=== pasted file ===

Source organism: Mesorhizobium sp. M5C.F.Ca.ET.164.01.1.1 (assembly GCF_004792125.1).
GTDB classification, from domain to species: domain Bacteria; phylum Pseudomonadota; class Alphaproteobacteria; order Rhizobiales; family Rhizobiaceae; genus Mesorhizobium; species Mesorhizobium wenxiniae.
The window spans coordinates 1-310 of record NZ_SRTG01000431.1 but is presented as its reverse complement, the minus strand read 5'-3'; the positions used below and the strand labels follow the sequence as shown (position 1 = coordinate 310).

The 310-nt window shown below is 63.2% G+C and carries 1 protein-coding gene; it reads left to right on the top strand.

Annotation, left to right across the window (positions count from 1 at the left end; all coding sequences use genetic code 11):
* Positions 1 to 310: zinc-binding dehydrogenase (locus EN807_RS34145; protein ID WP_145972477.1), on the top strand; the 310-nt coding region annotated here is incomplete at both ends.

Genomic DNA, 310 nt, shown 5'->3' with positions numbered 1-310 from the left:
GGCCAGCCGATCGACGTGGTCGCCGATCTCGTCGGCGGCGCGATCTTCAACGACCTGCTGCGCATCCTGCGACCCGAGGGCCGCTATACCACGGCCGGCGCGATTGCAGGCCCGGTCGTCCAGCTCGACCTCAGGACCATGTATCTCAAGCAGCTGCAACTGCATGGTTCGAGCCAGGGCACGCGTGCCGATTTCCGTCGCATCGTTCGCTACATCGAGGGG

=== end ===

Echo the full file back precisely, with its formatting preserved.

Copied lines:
Source organism: Mesorhizobium sp. M5C.F.Ca.ET.164.01.1.1 (assembly GCF_004792125.1).
GTDB classification, from domain to species: domain Bacteria; phylum Pseudomonadota; class Alphaproteobacteria; order Rhizobiales; family Rhizobiaceae; genus Mesorhizobium; species Mesorhizobium wenxiniae.
The window spans coordinates 1-310 of record NZ_SRTG01000431.1 but is presented as its reverse complement, the minus strand read 5'-3'; the positions used below and the strand labels follow the sequence as shown (position 1 = coordinate 310).

The 310-nt window shown below is 63.2% G+C and carries 1 protein-coding gene; it reads left to right on the top strand.

Annotation, left to right across the window (positions count from 1 at the left end; all coding sequences use genetic code 11):
* Positions 1 to 310: zinc-binding dehydrogenase (locus EN807_RS34145; protein ID WP_145972477.1), on the top strand; the 310-nt coding region annotated here is incomplete at both ends.

Genomic DNA, 310 nt, shown 5'->3' with positions numbered 1-310 from the left:
GGCCAGCCGATCGACGTGGTCGCCGATCTCGTCGGCGGCGCGATCTTCAACGACCTGCTGCGCATCCTGCGACCCGAGGGCCGCTATACCACGGCCGGCGCGATTGCAGGCCCGGTCGTCCAGCTCGACCTCAGGACCATGTATCTCAAGCAGCTGCAACTGCATGGTTCGAGCCAGGGCACGCGTGCCGATTTCCGTCGCATCGTTCGCTACATCGAGGGG